Is California a political tinderbox, ready for the slightest incident to touch off a Watts-like riot? A number of law enforcement officials think so and are expressing growing concerns that we may be in for big trouble this year. (Below left – 2006 photo of Hispanic protest march in L.A.)
The perfect storm is here: A controversial election, poverty, racism, hatred and isolated minorities feeling oppressed:
For the last 30 years the Hispanic population in California has been surging. Along with change in the demographics came a host of “Hispanic only” political issues which served to divide the former powerful from the new arrivals.
Special political needs and fast paced activism resulted in a quick change to the racial composition of the state legislature. It’s now heavily weighted with Hispanic surnames. The Members of the California Latino Legislative Caucus report they now hold 13 leadership positions in the Legislature, including Chairs/Vice Chairs of legislative standing committees and 5 leadership appointments in both houses.
Illegal immigration and border control have been like an open wound to Californians, no matter which side you favor, it’s been frustrating.
Ingredients for combustion: Over 58% of all Hispanics in California are concentrated in and around Los Angeles and this has also been a democrat stronghold. In SoCal the Dems outnumber all other parties by a wide margin. This area is also known for some very rough sweatshops, agriculture and other places of exploitation of illegal immigrants willing to work for low wages.
High crime and gangs exacerbate to the social and economic pressures in SoCal. In the last decade the culture clashes between Hispanics and others (mostly whites) has resulted in numerous protest marches, punctuated by increasingly violent incidents. One of the largest protest marches occurred in 2006 when roughly 500,000 Hispanics took to the streets in Los Angles to Sacramento over mostly labor issues, but also housing, education and discrimination issues.
This election year (2016) has two of the most divisive candidates ever to run for this nation’s highest office. Hillary Clinton and Donald Trump. Hillary has been fanning the flames of discord and Trump has been pouring gasoline on them. Just the name “Trump” brings a highly negative reaction among many democrats and Hispanics.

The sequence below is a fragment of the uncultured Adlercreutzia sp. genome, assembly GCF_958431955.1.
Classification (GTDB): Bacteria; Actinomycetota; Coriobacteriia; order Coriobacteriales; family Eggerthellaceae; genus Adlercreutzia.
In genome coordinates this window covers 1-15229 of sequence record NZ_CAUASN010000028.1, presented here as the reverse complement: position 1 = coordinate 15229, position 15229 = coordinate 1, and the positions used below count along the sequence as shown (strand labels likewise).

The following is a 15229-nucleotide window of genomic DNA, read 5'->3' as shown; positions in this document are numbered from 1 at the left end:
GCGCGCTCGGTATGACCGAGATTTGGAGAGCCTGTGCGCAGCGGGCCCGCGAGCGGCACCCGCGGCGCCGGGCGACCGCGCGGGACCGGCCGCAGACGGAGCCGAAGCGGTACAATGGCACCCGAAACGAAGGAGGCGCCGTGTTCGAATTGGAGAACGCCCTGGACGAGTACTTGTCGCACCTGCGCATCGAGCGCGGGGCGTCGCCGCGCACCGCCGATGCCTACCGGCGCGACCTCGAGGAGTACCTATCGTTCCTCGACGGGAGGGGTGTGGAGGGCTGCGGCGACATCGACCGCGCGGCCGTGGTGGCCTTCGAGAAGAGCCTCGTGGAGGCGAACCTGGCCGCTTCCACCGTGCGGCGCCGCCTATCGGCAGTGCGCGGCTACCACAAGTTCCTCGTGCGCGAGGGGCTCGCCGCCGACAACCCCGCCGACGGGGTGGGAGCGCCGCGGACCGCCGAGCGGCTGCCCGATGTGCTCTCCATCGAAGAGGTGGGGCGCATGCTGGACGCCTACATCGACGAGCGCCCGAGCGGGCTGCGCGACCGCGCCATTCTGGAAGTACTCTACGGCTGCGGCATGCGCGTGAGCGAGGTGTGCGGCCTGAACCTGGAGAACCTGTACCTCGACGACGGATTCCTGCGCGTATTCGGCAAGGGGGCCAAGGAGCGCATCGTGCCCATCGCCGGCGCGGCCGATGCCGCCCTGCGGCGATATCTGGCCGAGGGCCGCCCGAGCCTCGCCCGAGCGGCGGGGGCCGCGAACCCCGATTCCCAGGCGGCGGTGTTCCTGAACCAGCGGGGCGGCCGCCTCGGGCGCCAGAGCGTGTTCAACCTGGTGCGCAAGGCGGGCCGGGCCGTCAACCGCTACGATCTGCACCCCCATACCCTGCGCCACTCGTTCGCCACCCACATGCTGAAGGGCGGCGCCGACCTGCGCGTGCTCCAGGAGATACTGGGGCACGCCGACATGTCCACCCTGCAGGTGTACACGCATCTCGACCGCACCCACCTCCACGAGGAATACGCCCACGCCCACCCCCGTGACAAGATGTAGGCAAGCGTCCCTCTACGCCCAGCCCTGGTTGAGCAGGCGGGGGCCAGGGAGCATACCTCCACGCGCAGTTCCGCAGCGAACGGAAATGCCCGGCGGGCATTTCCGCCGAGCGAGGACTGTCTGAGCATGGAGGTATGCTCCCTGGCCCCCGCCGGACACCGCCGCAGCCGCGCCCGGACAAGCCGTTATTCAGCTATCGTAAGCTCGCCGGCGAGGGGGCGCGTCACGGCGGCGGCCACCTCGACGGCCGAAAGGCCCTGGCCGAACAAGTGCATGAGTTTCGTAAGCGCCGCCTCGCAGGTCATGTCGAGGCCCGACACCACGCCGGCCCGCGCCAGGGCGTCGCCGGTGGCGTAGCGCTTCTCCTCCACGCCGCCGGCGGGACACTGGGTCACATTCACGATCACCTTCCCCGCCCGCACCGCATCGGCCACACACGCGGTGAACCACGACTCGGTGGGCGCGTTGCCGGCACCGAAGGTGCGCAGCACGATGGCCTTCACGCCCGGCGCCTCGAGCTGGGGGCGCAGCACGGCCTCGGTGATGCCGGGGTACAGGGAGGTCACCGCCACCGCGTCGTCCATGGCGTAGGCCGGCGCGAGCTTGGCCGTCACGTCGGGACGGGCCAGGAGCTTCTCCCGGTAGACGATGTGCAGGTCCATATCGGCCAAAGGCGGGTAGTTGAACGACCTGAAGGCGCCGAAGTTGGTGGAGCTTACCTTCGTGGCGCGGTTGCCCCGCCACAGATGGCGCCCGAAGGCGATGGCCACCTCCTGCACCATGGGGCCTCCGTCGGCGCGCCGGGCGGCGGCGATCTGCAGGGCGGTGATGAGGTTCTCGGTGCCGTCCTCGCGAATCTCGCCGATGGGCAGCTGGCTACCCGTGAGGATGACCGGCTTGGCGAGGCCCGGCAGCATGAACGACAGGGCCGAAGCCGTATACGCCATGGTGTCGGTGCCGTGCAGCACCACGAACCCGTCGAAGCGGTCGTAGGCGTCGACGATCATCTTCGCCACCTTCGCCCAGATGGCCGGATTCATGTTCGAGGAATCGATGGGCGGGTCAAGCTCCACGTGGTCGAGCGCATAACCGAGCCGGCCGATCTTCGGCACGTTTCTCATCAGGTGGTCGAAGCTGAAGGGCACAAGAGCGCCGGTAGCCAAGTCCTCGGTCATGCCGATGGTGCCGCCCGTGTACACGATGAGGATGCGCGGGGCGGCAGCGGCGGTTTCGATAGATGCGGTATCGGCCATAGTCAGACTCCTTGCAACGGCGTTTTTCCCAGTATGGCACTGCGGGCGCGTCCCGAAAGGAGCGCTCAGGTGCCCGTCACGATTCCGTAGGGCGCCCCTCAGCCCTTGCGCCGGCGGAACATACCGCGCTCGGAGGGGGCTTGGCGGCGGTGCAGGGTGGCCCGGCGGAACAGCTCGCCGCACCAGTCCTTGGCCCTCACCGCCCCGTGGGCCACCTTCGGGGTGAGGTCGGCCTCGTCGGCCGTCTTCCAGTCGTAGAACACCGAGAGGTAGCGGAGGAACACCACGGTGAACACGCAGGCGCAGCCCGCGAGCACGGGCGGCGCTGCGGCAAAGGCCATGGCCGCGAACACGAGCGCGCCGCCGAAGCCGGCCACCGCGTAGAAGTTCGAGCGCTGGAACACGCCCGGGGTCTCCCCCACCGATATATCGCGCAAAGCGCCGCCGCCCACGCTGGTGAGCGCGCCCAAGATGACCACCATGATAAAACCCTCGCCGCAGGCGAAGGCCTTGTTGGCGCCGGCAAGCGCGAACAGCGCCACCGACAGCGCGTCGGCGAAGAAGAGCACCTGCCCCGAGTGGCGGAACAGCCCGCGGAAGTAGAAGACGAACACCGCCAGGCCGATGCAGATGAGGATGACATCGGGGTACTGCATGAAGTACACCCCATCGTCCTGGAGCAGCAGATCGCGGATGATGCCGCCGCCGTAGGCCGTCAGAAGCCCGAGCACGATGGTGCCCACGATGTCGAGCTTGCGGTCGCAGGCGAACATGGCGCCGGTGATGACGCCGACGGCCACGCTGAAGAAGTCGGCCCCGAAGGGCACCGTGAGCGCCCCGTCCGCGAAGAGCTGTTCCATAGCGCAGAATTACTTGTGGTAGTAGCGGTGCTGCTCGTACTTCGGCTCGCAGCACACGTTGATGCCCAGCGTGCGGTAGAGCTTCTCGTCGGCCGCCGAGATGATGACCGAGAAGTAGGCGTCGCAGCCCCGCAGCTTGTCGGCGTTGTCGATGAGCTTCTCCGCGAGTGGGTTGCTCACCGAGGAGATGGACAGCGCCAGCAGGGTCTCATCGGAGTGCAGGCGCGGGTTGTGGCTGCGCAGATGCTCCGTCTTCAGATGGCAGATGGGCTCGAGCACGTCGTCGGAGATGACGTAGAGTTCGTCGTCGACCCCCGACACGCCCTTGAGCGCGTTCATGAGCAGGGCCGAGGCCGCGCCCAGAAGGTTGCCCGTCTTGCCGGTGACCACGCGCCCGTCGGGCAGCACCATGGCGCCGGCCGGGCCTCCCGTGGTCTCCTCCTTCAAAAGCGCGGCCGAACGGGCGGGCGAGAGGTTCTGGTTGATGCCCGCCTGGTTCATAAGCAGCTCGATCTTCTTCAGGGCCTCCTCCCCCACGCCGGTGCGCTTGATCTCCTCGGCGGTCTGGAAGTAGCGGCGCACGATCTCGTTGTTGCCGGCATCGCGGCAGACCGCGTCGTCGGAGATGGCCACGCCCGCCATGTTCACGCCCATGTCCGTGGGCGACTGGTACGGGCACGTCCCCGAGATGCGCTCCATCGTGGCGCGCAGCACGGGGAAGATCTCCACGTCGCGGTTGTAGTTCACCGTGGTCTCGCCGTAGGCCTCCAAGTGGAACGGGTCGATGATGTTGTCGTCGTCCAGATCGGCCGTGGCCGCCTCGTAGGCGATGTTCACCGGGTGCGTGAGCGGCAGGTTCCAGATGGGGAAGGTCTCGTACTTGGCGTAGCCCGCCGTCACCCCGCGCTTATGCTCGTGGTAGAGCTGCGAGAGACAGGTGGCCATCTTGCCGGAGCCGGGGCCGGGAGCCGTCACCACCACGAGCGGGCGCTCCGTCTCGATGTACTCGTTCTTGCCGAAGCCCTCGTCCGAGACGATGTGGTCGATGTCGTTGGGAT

Need I remind you that the Watt’s riot began with a single drunk driving arrest? Today the racial climate is every bit as volatile as it was back in 1965, if not more so. In 1965 3000 arrests were made and 14,000 police and national guard were called out to restore order.
Over $40,000,000 in damage occurred in Watts in just two days and that’s in 1965 dollars. The race riot began to spread to other nearby communities, but they were quickly put down by the fast actions of the police and National Guard. Due to the seriousness of the riots, martial law had been declared. Sergeant Ben Dunn said “The streets of Watts resembled an all-out war zone in some far-off foreign country, it bore no resemblance to the United States of America”. Hold that thought.
It wouldn’t take much for this to happen again. But, we may be less prepared to handle it today than we were back in 1965.
The opposition (Hispanic and black minorities) are much larger and much better organized. The communications via the social media allows the spread of violent ideas faster than police could possibly react too, thus insuring billions in property damage and worse would occur in a major riot. A riot in California today, leveraged off the racially charged atmosphere, could flash across the state and possibly the Nation. There are too many thugs, criminals and radical political elements around, primed and ready to take advantage of anarchy. There is little doubt that law enforcement would be overwhelmed and so would the National Guard. The National Guard in California is nowhere near prepared to restore order in the event of major rioting.